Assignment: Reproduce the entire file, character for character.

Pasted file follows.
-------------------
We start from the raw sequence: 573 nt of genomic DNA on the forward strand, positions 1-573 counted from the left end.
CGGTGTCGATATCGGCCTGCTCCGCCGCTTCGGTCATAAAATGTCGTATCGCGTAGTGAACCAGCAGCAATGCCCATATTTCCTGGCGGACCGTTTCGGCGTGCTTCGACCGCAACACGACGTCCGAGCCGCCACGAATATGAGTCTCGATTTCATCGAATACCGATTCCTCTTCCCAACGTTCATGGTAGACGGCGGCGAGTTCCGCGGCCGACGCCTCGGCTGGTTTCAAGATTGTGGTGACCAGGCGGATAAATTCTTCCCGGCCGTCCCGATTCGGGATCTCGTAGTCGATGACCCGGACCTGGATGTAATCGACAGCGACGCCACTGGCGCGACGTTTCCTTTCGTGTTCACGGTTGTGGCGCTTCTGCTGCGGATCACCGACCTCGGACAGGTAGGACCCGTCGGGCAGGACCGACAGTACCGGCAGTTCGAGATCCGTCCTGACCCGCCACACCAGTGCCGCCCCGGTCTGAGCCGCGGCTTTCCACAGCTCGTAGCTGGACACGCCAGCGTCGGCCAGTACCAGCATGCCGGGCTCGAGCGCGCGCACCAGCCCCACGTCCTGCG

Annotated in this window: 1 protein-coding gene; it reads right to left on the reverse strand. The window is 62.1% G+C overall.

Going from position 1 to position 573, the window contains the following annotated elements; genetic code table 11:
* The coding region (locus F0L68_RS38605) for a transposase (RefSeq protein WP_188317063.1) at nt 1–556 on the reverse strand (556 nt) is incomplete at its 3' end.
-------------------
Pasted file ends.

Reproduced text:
We start from the raw sequence: 573 nt of genomic DNA on the forward strand, positions 1-573 counted from the left end.
CGGTGTCGATATCGGCCTGCTCCGCCGCTTCGGTCATAAAATGTCGTATCGCGTAGTGAACCAGCAGCAATGCCCATATTTCCTGGCGGACCGTTTCGGCGTGCTTCGACCGCAACACGACGTCCGAGCCGCCACGAATATGAGTCTCGATTTCATCGAATACCGATTCCTCTTCCCAACGTTCATGGTAGACGGCGGCGAGTTCCGCGGCCGACGCCTCGGCTGGTTTCAAGATTGTGGTGACCAGGCGGATAAATTCTTCCCGGCCGTCCCGATTCGGGATCTCGTAGTCGATGACCCGGACCTGGATGTAATCGACAGCGACGCCACTGGCGCGACGTTTCCTTTCGTGTTCACGGTTGTGGCGCTTCTGCTGCGGATCACCGACCTCGGACAGGTAGGACCCGTCGGGCAGGACCGACAGTACCGGCAGTTCGAGATCCGTCCTGACCCGCCACACCAGTGCCGCCCCGGTCTGAGCCGCGGCTTTCCACAGCTCGTAGCTGGACACGCCAGCGTCGGCCAGTACCAGCATGCCGGGCTCGAGCGCGCGCACCAGCCCCACGTCCTGCG

Annotated in this window: 1 protein-coding gene; it reads right to left on the reverse strand. The window is 62.1% G+C overall.

Going from position 1 to position 573, the window contains the following annotated elements; genetic code table 11:
* The coding region (locus F0L68_RS38605) for a transposase (RefSeq protein WP_188317063.1) at nt 1–556 on the reverse strand (556 nt) is incomplete at its 3' end.